Make a Fall Tree Collage

A simple shape collage can be a great way to explore math concepts and learn about the artistic process. Encourage your child to build basic math skills such as shape recognition and the part-to-whole relationship. Take this opportunity to teach him some new vocabulary words such as geometric shape, primary color, texture, or collage for an added lesson.

Use rectangles, squares, and triangles to collage a tree trunk and branches. Next, attach tissue paper in fall colors full of seasonal inspiration. This activity will not only aid in math skill development, but will also encourage your child to investigate nature, the fall season, and gain knowledge about his environment.

What You Need:

  • Construction paper (in browns)
  • Scissors
  • Tissue paper (in fall colors such as red, yellow, dark green, brown, and orange)
  • Glue

What You Do:

  1. Before you start the activity, take a walk outside with your child and see if you can find any leaves that are already beginning to change colors. Talk to your child about why some leaves change colors in the fall.
  2. To begin the project, help your child cut out shapes from the brown construction paper. These will become the tree trunk and the branches.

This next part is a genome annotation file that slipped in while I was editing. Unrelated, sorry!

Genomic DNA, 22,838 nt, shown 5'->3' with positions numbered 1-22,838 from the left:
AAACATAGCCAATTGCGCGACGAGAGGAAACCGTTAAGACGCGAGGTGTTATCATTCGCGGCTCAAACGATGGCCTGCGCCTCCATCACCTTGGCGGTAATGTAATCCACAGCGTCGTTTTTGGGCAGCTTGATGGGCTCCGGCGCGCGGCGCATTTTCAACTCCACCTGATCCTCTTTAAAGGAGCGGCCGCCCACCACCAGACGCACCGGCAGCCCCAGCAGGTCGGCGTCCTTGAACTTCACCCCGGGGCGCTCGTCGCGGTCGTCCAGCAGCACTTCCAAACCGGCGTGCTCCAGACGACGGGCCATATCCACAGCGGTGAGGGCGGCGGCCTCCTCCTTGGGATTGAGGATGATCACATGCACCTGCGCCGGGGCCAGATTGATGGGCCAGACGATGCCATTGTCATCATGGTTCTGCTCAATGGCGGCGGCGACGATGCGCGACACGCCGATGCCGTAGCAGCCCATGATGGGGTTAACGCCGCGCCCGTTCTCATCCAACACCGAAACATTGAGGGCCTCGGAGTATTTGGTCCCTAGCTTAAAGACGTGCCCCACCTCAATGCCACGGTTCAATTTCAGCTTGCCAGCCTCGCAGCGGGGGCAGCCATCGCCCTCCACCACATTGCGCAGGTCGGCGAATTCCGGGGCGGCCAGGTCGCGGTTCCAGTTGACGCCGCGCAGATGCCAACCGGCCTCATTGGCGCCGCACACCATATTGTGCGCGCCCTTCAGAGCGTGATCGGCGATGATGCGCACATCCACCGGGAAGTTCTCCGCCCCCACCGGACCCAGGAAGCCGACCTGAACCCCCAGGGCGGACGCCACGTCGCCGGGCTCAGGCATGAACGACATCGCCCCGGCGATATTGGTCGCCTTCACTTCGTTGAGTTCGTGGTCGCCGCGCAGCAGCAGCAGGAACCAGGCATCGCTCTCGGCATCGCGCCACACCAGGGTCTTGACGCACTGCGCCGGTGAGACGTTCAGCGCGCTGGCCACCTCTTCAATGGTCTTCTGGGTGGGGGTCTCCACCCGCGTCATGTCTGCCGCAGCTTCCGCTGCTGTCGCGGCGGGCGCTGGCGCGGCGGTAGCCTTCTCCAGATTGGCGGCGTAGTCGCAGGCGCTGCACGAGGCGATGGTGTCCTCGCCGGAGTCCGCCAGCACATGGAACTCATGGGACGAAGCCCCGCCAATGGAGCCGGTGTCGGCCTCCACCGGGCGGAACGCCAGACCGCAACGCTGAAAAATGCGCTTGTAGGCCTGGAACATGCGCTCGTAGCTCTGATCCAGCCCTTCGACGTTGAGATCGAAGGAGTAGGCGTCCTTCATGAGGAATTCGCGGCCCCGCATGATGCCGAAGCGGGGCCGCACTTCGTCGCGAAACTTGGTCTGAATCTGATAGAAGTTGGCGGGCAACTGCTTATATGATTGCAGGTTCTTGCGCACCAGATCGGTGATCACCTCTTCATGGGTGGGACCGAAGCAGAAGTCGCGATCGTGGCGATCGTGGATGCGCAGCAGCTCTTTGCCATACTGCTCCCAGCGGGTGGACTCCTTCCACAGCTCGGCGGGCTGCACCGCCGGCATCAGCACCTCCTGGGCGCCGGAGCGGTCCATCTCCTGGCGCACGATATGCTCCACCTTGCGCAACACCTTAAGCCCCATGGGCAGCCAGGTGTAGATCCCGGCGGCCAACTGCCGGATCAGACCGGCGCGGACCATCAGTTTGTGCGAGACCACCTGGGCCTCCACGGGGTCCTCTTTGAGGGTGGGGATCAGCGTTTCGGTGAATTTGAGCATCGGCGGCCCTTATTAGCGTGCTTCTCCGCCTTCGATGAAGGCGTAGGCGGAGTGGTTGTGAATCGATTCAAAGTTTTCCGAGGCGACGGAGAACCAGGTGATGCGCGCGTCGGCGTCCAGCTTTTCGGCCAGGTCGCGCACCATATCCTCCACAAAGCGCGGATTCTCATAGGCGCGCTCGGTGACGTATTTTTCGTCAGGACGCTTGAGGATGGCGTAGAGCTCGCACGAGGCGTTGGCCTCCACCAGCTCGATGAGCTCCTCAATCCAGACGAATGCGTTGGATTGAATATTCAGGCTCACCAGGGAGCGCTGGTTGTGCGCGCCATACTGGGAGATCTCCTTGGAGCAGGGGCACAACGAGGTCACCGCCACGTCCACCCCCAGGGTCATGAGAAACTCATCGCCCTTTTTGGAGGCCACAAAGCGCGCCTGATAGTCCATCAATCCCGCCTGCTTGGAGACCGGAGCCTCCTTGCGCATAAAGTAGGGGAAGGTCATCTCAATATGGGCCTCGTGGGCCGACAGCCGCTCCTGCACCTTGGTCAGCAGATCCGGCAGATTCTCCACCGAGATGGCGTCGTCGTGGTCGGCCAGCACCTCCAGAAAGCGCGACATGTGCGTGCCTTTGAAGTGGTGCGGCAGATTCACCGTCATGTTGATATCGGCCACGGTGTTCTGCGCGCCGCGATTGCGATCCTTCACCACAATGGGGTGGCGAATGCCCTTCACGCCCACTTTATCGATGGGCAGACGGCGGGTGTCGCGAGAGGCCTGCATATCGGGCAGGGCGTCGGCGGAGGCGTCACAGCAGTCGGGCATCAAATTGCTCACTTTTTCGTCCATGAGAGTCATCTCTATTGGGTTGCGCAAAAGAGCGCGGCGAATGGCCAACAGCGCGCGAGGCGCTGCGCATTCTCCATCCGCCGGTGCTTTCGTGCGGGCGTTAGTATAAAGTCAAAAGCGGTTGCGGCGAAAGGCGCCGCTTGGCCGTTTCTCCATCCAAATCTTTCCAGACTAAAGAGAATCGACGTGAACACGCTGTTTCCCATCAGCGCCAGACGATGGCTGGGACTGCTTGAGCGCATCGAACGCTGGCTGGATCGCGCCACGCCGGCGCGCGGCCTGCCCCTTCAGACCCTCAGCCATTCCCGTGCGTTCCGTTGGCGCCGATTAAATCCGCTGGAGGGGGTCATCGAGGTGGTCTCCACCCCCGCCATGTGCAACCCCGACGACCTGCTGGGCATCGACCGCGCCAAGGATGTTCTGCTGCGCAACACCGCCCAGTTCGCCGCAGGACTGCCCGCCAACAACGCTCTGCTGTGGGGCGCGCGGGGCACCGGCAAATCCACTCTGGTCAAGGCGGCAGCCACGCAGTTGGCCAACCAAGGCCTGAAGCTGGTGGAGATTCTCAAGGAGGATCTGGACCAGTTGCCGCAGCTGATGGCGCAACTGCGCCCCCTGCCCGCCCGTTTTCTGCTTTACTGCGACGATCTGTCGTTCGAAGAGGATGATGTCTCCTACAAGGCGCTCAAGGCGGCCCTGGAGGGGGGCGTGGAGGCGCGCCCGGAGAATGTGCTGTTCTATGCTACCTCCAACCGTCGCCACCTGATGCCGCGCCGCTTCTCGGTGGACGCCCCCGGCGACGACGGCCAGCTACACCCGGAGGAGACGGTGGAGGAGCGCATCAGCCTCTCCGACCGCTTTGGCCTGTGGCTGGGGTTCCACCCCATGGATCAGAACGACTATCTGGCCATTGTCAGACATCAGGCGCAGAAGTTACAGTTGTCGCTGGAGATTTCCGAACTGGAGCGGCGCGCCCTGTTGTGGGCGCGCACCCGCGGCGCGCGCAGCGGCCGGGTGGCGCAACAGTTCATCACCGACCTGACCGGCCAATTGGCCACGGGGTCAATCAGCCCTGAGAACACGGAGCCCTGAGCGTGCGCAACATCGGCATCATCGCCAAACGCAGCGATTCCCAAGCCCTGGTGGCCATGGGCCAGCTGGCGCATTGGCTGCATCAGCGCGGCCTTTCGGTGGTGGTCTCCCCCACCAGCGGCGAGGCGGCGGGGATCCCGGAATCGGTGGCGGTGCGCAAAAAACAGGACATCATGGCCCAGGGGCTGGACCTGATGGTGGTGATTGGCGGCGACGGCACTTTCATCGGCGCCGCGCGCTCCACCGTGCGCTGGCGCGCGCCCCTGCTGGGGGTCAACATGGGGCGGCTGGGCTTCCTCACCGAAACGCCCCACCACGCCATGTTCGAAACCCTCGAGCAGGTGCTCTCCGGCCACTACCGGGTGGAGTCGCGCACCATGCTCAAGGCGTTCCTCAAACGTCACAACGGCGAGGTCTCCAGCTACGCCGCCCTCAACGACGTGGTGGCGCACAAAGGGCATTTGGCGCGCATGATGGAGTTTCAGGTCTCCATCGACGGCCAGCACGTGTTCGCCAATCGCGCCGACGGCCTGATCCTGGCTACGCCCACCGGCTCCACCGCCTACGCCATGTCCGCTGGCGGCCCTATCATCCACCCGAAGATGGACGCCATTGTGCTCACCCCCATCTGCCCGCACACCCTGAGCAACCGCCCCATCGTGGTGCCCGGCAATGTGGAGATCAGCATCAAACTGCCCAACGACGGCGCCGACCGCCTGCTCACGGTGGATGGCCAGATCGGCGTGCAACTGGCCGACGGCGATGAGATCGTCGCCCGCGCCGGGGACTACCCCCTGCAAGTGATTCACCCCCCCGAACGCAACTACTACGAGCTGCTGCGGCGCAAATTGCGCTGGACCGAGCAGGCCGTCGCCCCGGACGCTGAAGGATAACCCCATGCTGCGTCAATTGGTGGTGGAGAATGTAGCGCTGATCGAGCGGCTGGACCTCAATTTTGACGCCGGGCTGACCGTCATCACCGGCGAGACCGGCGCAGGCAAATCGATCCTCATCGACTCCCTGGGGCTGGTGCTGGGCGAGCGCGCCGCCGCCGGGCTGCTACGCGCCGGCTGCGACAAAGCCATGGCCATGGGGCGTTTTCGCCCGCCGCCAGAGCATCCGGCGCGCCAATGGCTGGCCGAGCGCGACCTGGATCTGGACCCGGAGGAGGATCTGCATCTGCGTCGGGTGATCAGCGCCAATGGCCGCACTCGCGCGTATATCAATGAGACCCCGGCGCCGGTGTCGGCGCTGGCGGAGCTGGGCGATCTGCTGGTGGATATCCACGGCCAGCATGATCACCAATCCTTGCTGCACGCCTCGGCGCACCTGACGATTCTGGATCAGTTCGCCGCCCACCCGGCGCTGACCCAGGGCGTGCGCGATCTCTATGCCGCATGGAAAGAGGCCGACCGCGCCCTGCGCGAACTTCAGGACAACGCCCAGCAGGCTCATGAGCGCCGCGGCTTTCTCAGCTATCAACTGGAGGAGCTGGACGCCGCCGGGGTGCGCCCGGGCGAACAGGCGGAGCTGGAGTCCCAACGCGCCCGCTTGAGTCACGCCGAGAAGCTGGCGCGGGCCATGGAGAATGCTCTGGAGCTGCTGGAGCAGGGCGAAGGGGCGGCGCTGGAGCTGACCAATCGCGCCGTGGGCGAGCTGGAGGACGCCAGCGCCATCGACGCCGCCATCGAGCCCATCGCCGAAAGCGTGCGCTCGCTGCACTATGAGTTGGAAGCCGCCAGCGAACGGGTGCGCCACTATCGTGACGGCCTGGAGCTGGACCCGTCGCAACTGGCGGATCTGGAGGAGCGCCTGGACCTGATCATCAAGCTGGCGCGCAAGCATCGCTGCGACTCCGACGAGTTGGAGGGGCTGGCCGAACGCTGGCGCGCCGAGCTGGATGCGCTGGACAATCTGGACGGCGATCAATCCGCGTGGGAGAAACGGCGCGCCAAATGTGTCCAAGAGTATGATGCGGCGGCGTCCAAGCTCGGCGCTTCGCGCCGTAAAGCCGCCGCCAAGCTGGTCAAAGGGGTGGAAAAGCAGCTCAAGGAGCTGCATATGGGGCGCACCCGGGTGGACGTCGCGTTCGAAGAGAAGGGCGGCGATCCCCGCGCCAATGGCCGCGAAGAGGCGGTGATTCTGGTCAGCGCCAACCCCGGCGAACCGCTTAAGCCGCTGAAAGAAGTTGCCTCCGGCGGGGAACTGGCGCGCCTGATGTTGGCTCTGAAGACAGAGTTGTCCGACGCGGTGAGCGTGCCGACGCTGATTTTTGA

3. Ask your child to glue the paper shapes onto a separate sheet of construction paper of a different color. Compare this to putting together a puzzle. Have him place the different shapes in a variety of patterns to create a trunk and branches.
  4. Help your child create fall leaves from the tissue paper. Ask him to cut or tear small pieces in various geometric shapes from each color. Encourage your child to experiment with the tissue paper and try to make different shapes. He may want to crumple the tissue paper or form it into balls in order to create a more textured leaf.
  5. Then have your child glue the tissue leaves onto the tree branches however he likes. He can even glue some on the ground next to the tree to make piles of fallen leaves.

Try this fun fall activity outdoors for maximum impact. Ask your child to observe his fall environment, and then discuss what shapes she may see in the trees. What does the trunk look like? Can she find a triangle in a leaf? Bring your art materials outdoors and allow your budding artist to create his collage in the autumn setting.

Erica Loop has a MS in Applied Developmental Psychology from the University of Pittsburgh’s School of Education. She has many years of teaching experience working in early childhood education, and as an arts educator at the Carnegie Museum of Art in Pittsburgh.